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Director: Friz Freleng
Release Date:
 September 22, 1951
Stars:
 Tweety & Sylvester, Granny
Rating:
 ★★★
Review:

Tweety's S.O.S. © Warner BrothersSylvester is down in the dumps and hungry, foraging a harbor, when he discovers Tweety on a ship.

He climbs aboard, and what follows are several gags involving glasses and sea sickness. The best gag is when Sylvester paints Tweety on Granny’s glasses. Most of the other gags, however, are mediocre, and feel routinized. For example, Tweety reuses a sea sickness gag from Tex Avery’s ‘The Screwball Squirrel’ (1944), but much less well executed.

Watch ‘Tweety’s S.O.S.’ yourself and tell me what you think:

‘Tweety’s S.O.S.’ is available on the DVD set ‘Looney Tunes Golden Collection, Vol. 1’

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Director: Friz Freleng
Release Date:
 June 2, 1951
Stars:
 Tweety & Sylvester, Granny
Rating:
 ★★★
Review:

Room and Bird © Warner BrothersGranny sneaks Tweety into a hotel where no pets are allowed.

Another old lady sneaks Sylvester in, who inhabits the room next to Tweety. Like in ‘All a bir-r-r-d‘ Sylvester encounters a vicious bulldog, too. The cartoon contains a classic corridor-with-doors-gag, but the cartoon’s greatest joy is its great twist on the chase routine, provided by a pet inspector who at times interrupts the chase of the three animals.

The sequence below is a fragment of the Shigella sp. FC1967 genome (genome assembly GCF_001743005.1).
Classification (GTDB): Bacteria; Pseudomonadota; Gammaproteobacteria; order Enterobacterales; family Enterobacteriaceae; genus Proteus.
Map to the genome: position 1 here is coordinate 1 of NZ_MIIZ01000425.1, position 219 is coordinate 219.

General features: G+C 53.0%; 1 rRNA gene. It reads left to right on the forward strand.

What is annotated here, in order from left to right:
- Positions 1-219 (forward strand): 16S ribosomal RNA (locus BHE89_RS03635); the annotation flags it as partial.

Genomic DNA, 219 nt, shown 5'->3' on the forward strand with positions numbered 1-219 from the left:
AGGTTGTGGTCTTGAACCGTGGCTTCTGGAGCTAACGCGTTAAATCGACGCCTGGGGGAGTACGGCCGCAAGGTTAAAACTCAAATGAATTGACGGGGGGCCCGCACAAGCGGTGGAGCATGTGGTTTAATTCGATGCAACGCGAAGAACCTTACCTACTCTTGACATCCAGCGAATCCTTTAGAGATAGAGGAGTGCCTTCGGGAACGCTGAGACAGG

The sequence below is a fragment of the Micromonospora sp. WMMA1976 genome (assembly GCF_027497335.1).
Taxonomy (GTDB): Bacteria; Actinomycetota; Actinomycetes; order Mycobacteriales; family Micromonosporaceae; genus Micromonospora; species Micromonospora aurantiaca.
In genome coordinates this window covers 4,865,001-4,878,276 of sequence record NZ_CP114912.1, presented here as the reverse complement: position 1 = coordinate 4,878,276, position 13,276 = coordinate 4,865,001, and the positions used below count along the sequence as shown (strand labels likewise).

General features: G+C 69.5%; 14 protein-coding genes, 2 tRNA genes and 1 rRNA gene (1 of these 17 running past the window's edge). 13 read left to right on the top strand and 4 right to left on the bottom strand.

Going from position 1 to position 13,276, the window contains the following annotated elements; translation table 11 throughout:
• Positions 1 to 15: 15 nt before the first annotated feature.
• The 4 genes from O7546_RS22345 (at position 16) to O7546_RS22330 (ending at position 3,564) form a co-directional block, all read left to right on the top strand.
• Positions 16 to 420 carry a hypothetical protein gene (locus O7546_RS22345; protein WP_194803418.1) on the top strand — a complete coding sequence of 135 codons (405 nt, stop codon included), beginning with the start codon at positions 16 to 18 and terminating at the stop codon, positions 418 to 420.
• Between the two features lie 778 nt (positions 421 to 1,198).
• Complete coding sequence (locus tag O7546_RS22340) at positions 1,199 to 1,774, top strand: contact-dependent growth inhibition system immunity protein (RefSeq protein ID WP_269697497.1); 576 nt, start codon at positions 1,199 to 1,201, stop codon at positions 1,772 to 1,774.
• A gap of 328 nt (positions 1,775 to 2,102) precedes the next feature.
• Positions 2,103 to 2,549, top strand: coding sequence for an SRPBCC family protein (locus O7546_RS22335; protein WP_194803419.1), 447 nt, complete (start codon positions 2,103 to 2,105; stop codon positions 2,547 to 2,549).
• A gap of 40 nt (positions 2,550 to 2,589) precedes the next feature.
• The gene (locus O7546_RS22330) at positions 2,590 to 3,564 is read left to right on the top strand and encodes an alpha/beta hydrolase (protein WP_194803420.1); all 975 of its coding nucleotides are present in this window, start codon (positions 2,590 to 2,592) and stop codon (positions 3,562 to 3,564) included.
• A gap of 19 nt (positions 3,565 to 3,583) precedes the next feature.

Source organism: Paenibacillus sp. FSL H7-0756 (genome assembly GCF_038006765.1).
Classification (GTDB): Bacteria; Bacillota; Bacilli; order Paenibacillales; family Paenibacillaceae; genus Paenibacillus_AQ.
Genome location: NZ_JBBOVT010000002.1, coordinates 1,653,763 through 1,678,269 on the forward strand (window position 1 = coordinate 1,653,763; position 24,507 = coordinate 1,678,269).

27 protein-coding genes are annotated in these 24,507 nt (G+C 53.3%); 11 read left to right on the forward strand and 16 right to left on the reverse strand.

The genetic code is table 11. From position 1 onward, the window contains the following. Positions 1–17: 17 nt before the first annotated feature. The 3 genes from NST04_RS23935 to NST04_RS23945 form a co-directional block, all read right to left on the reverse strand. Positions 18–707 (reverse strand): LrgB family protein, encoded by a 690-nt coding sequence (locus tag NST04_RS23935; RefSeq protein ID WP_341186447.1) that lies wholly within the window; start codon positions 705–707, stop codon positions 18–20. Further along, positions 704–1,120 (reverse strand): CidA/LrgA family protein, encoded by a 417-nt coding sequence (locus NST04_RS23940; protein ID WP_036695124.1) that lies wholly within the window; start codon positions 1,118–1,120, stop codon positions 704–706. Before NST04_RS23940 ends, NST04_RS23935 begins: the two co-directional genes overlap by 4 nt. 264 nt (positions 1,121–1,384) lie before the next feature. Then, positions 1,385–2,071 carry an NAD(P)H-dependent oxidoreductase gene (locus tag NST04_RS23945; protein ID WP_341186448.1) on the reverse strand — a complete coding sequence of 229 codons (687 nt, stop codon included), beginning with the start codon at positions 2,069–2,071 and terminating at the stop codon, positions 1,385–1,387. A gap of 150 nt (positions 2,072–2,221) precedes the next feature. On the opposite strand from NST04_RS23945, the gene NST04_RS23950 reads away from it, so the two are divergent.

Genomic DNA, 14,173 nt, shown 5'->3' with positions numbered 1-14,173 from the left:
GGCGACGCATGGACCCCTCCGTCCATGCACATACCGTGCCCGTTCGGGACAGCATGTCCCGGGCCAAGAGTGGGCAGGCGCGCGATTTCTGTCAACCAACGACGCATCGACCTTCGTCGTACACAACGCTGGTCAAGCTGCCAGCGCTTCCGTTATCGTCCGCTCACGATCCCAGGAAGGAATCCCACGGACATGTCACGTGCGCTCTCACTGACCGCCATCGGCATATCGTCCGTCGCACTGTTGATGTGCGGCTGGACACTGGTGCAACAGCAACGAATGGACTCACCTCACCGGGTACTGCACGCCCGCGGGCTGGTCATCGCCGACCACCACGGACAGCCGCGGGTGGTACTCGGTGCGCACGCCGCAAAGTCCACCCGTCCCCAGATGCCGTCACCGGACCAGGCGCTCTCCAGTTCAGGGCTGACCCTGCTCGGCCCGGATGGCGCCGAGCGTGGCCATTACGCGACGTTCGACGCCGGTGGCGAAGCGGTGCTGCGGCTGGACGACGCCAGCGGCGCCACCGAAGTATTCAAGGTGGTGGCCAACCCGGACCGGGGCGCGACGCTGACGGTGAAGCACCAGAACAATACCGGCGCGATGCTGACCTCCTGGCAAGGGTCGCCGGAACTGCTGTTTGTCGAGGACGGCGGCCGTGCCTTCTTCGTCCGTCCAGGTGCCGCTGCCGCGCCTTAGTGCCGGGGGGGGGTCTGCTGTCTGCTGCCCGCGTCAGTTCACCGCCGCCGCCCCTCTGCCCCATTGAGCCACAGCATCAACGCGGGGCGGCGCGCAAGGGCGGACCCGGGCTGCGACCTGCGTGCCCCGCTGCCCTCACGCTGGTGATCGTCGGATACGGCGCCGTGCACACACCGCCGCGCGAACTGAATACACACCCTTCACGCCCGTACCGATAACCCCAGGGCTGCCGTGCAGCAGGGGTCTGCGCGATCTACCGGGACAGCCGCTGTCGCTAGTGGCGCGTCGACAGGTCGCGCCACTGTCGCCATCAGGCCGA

‘Room and bird’ is the first of four 1951 Warner Brothers cartoons featuring music by Eugene Poddany instead of Carl Stalling.

Watch ‘Room and Bird’ yourself and tell me what you think:

Director: Friz Freleng
Release Date:
 October 7, 1950
Stars:
 Tweety & Sylvester, Granny
Rating:
 ★★★
Review:

Canary Row © Warner Brothers‘Canary Row’ has absolutely nothing to do with John Steinbeck’s novel ‘Cannery Row’.

Instead, it is the sixth Tweety and Sylvester cartoon, and the first to feature Granny as Tweety’s owner. In this short Sylvester tries to capture Tweety, who lives in on a top floor in a hotel in which no cats are allowed. But Tweety and his owner Granny give Sylvester a hard time.

The takes on Sylvester are superb: he’s well animated and his gags are excellently timed, showing Freleng’s craftsmanship. However, Tweety and Granny are hardly as funny, and their appearances wear the comedy down.

If not necessarily for its comedy,’Canary Row’ is noteworthy for its beautiful urban backgrounds, painted by Paul Julian, who would soon join UPA to elevate his background art to even greater heights.

Watch ‘Canary Row’ yourself and tell me what you think:

‘Canary Row’ is available on the DVD set ‘Looney Tunes Golden Collection, Vol. 1’

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